The COVID-19 pandemic provided a unique opportunity for our Lessons Learned and Innovation Branch to collect observations and develop lessons in pandemic response.  At the request of the Committee of the Chiefs of Military Medical Services (COMEDS), the branch staff assisted in the development of a national survey that was used to identify gaps in response to the first wave of the pandemic. The responses to the survey and COVID-19 observations collected were used to generate a report to NATO and the nations of recommendations for dealing with the second wave of the pandemic. Observations collected were also utilized to develop a set of pandemic-related Lessons Identified and associated recommendations for improving NATO pandemic preparedness.  On the innovation side, information on new technologies and novel approaches to pandemic management were shared on our newly established “Innovation Portal” and through an innovation newsletter. 

In-person courses could not be conducted during the pandemic.  The Training Branch focused its efforts on transitioning the MILMED COE to an e-learning institution.  Online education offers a more resilient way of delivering the specialized medical training that the centre provides and, at the same time, has the potential to expand our training audience.  Utilizing an online format for courses has also opened the possibility of collaborating with other institutions in delivering courses.  In the end, we think that this approach will not only expand our training audience but will be more effective and more cost-effective.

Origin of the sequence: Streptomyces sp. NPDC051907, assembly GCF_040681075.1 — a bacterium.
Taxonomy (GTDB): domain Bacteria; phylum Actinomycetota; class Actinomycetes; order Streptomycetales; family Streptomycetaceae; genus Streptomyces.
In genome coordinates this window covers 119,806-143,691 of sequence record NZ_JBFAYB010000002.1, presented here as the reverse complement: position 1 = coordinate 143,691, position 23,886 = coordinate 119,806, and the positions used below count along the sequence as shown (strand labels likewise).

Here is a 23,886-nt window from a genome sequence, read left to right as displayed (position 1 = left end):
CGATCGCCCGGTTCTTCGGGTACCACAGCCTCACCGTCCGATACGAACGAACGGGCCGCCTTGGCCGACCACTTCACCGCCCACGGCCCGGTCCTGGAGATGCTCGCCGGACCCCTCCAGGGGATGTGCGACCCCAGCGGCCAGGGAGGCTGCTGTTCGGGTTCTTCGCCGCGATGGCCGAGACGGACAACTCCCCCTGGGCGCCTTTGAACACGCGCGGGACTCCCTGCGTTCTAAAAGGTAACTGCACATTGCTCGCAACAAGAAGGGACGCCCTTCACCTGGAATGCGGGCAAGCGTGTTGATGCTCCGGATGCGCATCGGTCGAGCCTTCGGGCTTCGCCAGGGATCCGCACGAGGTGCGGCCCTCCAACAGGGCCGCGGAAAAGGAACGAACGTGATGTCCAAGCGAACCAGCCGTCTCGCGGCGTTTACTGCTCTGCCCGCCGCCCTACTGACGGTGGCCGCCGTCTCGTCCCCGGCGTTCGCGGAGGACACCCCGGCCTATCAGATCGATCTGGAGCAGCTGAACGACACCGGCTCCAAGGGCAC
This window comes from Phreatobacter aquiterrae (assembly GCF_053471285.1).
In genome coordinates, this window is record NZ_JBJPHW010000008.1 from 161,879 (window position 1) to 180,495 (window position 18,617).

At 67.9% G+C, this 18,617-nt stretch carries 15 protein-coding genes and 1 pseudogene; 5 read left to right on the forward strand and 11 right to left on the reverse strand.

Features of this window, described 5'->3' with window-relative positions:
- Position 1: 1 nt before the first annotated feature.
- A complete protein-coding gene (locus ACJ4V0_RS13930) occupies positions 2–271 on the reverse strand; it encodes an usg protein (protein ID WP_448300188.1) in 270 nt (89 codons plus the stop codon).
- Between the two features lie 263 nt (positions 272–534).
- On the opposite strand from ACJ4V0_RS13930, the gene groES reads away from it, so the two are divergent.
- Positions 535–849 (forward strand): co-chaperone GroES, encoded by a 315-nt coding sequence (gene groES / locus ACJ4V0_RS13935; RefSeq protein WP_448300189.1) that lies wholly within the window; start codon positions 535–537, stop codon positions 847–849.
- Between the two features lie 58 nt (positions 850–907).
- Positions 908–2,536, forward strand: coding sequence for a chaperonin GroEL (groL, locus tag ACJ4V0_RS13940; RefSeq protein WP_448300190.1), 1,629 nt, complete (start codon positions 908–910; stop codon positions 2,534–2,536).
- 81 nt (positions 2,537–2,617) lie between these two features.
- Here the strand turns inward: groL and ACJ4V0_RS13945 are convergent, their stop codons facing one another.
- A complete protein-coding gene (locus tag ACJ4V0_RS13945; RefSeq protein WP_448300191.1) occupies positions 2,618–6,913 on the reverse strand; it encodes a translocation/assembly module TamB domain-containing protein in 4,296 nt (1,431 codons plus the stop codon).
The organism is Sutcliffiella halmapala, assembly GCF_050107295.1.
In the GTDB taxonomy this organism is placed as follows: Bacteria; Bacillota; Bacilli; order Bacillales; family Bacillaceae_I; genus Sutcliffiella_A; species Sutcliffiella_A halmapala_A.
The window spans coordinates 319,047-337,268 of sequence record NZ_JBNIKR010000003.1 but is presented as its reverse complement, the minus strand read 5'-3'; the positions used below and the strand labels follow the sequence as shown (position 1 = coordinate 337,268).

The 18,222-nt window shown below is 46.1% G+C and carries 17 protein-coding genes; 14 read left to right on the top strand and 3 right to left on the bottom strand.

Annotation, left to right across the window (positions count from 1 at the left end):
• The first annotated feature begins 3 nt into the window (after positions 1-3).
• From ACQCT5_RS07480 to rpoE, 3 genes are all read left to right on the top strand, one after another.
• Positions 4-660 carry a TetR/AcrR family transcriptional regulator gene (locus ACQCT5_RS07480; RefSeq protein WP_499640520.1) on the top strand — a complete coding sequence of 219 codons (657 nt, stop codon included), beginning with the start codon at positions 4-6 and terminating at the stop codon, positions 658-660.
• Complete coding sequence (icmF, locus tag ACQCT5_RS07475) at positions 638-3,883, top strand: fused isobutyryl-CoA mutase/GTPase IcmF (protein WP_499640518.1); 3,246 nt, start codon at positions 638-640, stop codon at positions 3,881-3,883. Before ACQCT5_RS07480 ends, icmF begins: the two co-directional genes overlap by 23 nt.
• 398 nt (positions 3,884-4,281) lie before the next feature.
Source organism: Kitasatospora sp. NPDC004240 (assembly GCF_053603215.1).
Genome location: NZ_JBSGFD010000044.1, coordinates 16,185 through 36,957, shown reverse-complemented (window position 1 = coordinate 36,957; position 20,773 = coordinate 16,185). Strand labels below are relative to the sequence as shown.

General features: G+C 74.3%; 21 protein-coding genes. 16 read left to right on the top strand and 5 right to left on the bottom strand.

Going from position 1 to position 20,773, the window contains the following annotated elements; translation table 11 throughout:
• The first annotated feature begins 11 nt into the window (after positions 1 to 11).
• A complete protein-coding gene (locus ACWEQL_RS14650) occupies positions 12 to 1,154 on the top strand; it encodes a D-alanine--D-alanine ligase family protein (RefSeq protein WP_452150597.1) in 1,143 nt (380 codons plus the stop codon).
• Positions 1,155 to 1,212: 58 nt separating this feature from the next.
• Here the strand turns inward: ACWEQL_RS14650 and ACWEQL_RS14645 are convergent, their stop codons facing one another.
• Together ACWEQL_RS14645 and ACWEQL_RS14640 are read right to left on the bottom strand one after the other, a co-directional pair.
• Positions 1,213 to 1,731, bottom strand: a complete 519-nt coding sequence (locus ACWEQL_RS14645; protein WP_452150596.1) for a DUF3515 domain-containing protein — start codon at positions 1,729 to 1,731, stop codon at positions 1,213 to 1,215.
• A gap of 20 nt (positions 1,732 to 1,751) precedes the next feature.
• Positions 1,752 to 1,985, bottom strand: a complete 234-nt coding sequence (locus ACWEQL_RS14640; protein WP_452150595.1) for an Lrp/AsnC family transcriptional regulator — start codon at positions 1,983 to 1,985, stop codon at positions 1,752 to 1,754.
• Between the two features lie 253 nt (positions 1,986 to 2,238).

Bricknell, Martin: 

What have you seen as the contribution that military medical services have made towards the response to the pandemic?

Dr. Dirk-Friedrich KLAGGES: 

In March 2021, the MILMED COE held a meeting that was focused on pandemic response.  Representatives from across NATO discussed national responses to the pandemic, including utilization of military medical services.  The support provided varied considerably by nation and was wide-ranging.  It included augmentation of civilian medical treatment facilities and assisting living facilities, contact tracking, patient movement, vaccine administration, and the establishment of field medical facilities.  In a number of instances, external support was provided to countries with high case numbers.  Coordination of logistics for medical supply  was also very important, as was support for testing. Additionally, support that military medical services provided early in the vaccination campaign was critical to rapidly achieving high vaccination levels among the most vulnerable.   

Bricknell, Martin: 

What do you think are the lessons from the pandemic for national military medical services?  

Dr. Dirk-Friedrich KLAGGES:

Among the main lessons from the pandemic is the importance of basic public health and hygiene measures in controlling spread of infectious diseases.  To this point in the pandemic, the success or failure of military forces and nations in managing the pandemic has largely been determined by the public health guidance issued and the degree to which adherence to those measures has been achieved.  While diagnostic testing tools, therapeutics, and vaccines take time to develop, measures to reduce transmission can and must be effectively implemented at the onset of an outbreak.  For respiratory viruses, this includes the use of masks.